We’ll start with a quick recap of day 1 (which you can find here). By the end of day 1 we had a proof of concept for a phone-controlled, Wemos-driven rear bike light, with indicators (turn signals), tail lights and brake lights.
Day 2 started with a bit of real-world testing on the bike. It was determined pretty quickly – within one trip to the gym and back – that mobile phone control was NOT really the way to go. I wasn’t too upset about that because it wasn’t how I originally envisaged things anyway, and I hadn’t spent a lot of time on it. Clearly we needed ‘actual physical buttons’.
We Need a Button Board
I grabbed one of my prototype button boards (which never made it to market, but are darned useful nevertheless) and wired it up to another Wemos. I also put a little OLED screen on there so we could display which button had been pressed. This was as a result of not knowing ‘current status’ when using the phone interface. It was there as a kind of debug output.
I also wired up a RasPiO InsPiRing Circle as the front light. I had the idea that, most of the time, it could act as headlight at ~50% white brightness (switchable to 100%). But, when signalling right or left, we could use a yellow animation much like on the back, using half of the circle to display the direction indicator, like this…
Programming all of this took a little while. Fortunately I had some previous ‘sketches’ that enabled me to control the OLED and RasPiO InsPiRing LEDs. So it was mostly about creating the program flow control, getting the animations correct and implementing button press detection.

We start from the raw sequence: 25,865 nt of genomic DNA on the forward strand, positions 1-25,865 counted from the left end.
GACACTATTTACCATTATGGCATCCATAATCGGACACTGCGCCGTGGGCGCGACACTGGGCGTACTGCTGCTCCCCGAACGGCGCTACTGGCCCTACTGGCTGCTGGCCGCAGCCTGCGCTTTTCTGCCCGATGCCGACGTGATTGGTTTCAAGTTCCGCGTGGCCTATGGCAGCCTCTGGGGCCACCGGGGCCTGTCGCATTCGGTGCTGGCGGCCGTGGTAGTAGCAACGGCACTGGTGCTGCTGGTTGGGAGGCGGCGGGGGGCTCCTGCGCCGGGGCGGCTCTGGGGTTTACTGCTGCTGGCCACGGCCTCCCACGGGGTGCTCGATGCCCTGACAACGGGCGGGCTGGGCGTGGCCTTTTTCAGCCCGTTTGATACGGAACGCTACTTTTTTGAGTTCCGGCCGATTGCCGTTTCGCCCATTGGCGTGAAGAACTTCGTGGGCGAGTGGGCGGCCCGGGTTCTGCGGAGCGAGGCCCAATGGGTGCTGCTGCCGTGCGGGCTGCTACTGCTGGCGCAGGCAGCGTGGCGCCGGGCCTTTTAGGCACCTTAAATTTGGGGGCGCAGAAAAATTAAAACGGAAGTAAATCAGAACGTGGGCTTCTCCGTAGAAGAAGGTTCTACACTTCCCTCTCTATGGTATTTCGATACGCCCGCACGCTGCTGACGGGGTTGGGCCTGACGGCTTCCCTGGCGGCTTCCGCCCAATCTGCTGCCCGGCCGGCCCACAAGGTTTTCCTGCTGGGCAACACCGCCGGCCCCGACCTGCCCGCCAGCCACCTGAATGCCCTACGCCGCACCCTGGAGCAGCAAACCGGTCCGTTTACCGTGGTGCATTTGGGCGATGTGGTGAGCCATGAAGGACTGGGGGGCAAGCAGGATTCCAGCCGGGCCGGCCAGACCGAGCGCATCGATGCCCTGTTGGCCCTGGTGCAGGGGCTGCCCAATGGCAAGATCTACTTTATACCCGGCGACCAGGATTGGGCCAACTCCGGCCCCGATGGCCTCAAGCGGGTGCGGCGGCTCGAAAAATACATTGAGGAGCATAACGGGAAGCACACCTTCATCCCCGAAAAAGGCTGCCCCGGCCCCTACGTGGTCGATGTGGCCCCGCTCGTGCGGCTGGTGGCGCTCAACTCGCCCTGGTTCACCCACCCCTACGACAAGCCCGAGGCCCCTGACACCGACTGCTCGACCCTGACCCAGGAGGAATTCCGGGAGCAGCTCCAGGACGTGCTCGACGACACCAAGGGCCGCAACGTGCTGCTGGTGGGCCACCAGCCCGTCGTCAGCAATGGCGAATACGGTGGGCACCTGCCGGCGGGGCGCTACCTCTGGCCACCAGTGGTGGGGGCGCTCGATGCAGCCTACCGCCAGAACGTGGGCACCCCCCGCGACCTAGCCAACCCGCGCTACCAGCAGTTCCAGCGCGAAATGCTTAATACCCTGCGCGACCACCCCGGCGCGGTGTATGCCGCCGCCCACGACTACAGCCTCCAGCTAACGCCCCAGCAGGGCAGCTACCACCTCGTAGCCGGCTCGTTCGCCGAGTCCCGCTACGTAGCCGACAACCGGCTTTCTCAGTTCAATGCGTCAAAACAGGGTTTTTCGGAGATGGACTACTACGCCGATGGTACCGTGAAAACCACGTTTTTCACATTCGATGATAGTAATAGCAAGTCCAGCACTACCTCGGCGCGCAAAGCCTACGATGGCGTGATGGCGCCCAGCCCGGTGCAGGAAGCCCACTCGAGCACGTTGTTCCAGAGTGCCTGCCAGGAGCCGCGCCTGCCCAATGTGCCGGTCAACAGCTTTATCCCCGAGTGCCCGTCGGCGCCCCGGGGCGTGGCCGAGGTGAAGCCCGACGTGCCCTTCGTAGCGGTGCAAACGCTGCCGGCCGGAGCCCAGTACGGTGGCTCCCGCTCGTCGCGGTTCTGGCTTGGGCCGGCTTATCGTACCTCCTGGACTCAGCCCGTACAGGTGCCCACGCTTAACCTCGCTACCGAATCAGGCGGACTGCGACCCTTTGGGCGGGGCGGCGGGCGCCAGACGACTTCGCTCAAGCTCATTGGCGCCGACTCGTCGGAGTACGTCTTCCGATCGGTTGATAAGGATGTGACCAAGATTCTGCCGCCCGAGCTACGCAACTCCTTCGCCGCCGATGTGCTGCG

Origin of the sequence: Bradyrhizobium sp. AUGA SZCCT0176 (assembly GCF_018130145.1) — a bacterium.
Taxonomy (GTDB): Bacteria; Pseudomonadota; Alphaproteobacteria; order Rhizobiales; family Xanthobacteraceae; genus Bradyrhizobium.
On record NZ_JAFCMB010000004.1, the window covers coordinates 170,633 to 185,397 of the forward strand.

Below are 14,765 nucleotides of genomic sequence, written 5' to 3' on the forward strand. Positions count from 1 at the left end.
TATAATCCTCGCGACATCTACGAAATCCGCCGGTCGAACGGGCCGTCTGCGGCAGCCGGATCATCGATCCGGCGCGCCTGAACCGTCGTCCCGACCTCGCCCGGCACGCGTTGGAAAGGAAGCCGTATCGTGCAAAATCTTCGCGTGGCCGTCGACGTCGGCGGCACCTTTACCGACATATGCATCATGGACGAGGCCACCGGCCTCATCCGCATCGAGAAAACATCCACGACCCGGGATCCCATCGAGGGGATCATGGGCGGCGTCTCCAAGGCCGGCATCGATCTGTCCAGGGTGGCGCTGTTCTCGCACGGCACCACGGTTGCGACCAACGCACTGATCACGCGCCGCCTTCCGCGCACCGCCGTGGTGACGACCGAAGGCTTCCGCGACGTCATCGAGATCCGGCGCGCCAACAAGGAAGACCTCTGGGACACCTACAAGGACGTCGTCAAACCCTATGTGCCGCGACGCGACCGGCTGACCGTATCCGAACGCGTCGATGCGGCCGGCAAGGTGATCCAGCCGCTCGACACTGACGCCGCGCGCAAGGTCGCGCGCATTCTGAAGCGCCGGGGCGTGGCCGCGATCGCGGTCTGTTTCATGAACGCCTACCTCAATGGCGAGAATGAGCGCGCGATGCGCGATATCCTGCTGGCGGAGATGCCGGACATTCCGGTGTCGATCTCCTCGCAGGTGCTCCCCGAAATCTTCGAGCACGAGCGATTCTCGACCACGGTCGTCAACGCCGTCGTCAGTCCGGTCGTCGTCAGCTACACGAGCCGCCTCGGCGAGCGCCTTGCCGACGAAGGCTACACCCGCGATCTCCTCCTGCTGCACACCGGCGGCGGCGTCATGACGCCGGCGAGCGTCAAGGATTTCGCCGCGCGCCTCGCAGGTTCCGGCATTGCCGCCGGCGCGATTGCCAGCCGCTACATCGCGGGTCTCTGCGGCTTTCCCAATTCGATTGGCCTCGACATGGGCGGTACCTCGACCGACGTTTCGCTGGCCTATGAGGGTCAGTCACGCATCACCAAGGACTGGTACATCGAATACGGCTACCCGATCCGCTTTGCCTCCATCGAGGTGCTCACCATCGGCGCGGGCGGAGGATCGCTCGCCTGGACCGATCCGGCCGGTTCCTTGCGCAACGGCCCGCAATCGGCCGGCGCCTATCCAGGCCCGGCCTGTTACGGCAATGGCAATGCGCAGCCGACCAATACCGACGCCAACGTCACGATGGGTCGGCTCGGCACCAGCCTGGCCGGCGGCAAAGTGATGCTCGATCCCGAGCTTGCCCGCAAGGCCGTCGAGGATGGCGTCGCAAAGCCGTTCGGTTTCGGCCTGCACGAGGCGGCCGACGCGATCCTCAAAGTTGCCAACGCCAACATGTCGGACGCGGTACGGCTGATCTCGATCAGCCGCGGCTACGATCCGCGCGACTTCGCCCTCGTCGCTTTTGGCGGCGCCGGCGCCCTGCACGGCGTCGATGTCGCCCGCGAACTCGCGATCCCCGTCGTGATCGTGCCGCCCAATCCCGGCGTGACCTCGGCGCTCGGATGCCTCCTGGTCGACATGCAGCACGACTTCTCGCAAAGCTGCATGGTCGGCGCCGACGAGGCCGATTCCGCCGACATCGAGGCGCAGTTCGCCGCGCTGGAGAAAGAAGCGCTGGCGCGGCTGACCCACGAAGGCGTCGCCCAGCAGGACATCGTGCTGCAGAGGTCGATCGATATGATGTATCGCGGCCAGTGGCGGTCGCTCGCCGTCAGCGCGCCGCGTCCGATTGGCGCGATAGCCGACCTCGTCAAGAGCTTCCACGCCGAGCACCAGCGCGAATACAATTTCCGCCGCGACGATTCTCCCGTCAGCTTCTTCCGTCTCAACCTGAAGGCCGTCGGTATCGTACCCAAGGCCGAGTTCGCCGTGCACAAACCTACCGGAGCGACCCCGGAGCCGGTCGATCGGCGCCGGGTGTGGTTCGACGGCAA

Comms – Front-to-back
The other thing was that, now we have two devices, we have to get them to talk to each other. I persisted with the phone WiFi HotSpot for now. Eliminating that was to be a task for day 3 (I ended up using a Pi Zero W, but that’s tomorrow’s story). But for now, both Wemos signed into my phone, which happily gave them consistent ip addresses. This enabled me to hard code the rear Wemos‘ ip address into the front Wemos‘ sketch, so it could send the appropriate ‘GET’ calls to the rear Wemos web server.
Having a screen and WiFi access point with internet, I decided to run an NTP clock on the Wemos as well “because we can”. The code for that was ripped from one of my other sketches. I initially had the clock running on the RasPiO InsPiRing ring as well, but I quickly binned it as a bit ‘naff’, preferring to have white front lights.
You’re Not Putting a Breadboard on Your Bike?
After making some video of day 1’s progress, I realised that my full-sized breadboard would mount perfectly in my bike’s mobile phone holder. So, with the help of cable ties, I secured both breadboard and InsPiRing circle to the front of my bike. I agree it looks ridiculous, but it’s only temporary and nobody who saw it actually laughed!
A way-bigger-than-needed 10000 mAh Lumsing USB battery pack was slung under this with large cable ties. I used my ‘toaster’ breadboard power supply between them.